While lost Bitcoin drives scarcity, on-chain metrics cannot determine the extent to which users benefit.
Data from the on-chain market analysts Glassnodeshows the number of hodled or lost Bitcoin tokens has hit a seven-month high of 7,167,889.595 BTC. This represents 34% of the total supply.
This metric is derived by looking at the movement of large and old stashes. But it has limitations in that it cannot distinguish between coins in storage and coins that cannot be accessed.
Lost Bitcoin refers to the permanent loss of access to a wallet storing the tokens. Given that the ledger is immutable, and there is no third party to call on for help in these circumstances, the BTC is lost forever.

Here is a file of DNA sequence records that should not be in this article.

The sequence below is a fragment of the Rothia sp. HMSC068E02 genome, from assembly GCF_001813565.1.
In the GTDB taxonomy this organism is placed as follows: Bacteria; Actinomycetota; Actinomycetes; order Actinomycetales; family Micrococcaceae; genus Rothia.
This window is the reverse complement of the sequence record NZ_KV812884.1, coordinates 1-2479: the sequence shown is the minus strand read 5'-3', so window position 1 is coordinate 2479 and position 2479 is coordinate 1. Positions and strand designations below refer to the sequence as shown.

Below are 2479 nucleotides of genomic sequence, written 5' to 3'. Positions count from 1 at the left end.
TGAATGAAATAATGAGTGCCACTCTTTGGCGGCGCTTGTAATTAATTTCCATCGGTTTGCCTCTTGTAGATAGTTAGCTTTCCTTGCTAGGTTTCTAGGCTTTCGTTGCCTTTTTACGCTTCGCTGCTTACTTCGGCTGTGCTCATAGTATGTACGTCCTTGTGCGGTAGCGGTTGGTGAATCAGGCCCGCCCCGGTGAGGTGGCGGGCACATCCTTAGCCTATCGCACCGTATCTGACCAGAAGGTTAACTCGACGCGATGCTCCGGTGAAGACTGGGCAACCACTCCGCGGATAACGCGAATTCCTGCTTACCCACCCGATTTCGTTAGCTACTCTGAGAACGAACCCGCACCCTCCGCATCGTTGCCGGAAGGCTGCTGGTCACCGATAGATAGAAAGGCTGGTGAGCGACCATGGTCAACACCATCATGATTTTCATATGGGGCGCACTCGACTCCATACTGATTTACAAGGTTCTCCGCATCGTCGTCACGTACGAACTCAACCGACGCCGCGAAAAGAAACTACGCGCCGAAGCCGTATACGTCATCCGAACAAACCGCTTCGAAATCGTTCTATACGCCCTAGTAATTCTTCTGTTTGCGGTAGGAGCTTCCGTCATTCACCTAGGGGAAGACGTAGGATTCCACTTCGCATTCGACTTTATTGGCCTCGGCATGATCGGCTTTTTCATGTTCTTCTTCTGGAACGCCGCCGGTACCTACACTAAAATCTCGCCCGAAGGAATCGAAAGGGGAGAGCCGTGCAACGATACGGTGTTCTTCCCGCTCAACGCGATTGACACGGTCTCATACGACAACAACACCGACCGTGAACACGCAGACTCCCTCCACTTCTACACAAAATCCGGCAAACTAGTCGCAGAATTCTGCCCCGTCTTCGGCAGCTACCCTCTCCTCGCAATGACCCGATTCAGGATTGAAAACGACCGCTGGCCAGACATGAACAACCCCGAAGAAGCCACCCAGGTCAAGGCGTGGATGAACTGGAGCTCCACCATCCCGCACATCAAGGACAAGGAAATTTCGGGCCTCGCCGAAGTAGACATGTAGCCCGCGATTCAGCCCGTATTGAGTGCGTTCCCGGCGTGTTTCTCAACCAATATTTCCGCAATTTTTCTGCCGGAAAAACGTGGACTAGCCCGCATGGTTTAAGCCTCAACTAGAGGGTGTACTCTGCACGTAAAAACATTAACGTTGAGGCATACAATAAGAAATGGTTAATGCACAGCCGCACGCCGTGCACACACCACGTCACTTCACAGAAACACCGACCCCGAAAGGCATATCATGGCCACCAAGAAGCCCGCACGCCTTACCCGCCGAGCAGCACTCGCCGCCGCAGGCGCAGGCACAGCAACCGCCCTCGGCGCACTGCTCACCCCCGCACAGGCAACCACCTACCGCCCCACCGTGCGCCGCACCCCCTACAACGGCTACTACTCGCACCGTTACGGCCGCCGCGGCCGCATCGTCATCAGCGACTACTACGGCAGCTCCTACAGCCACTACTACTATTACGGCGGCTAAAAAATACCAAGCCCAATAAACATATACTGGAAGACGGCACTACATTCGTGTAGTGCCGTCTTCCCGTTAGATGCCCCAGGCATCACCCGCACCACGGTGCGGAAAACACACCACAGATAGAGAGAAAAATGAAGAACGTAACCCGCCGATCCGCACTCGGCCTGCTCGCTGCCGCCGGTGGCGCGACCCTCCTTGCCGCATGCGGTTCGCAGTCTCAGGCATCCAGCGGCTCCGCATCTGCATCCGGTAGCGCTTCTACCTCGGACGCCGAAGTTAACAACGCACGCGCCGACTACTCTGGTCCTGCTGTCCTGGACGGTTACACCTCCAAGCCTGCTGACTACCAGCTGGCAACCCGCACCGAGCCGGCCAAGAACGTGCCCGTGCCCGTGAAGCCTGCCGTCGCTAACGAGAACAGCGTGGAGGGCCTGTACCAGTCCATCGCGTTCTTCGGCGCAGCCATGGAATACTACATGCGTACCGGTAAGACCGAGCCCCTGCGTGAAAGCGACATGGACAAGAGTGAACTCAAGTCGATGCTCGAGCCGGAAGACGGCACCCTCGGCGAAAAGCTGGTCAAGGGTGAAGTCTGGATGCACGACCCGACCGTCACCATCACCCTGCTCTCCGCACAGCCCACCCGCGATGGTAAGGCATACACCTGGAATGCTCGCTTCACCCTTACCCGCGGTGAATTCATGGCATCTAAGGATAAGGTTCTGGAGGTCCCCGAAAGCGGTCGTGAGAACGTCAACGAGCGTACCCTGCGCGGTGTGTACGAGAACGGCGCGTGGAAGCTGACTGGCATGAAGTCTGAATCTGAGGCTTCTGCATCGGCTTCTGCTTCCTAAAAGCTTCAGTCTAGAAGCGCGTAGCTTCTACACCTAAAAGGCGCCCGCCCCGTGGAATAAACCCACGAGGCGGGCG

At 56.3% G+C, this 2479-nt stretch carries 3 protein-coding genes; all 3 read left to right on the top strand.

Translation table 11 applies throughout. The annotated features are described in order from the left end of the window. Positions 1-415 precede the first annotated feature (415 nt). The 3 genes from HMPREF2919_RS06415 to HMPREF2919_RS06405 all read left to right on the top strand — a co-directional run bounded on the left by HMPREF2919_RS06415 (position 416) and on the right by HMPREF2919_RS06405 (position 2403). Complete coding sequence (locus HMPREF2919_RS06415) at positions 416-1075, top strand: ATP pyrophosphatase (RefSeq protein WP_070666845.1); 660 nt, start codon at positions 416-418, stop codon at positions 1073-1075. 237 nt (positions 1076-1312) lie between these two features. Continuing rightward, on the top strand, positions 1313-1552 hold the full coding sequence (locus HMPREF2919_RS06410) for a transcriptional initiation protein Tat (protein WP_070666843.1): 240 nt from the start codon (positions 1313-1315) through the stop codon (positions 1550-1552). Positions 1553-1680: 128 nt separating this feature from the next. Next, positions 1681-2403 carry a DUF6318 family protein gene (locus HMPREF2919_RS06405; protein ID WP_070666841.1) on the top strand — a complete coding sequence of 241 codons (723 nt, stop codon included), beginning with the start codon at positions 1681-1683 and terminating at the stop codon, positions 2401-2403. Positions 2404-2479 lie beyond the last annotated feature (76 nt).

Although recovery services do exist, the jury is out on whether lost Bitcoin can be recovered. There’s also the issue of scammers posing as recovery firms.
Nonetheless, millions of dollars of Bitcoin, and other cryptocurrencies, continue to get lost each year. Cane Island Digital Research estimates that users lose as much as 4% of the available supply every year.
Data analysts, Chainalysis, dig deeper with their June 2020 research on ownership and trading. As of last year, their report reveals that 3.7 million tokens were lost, representing 20% of the available supply.
Lost Bitcoin will reduce the token’s total supply. In theory, by making BTC even scarcer, this will act as a driver of price appreciation.
As such, an increasing number of hodled or lost Bitcoin tokens is good for existing hodlers. But because there are no splitting hodled coins and lost coins, the degree to which it’s good is a matter of debate.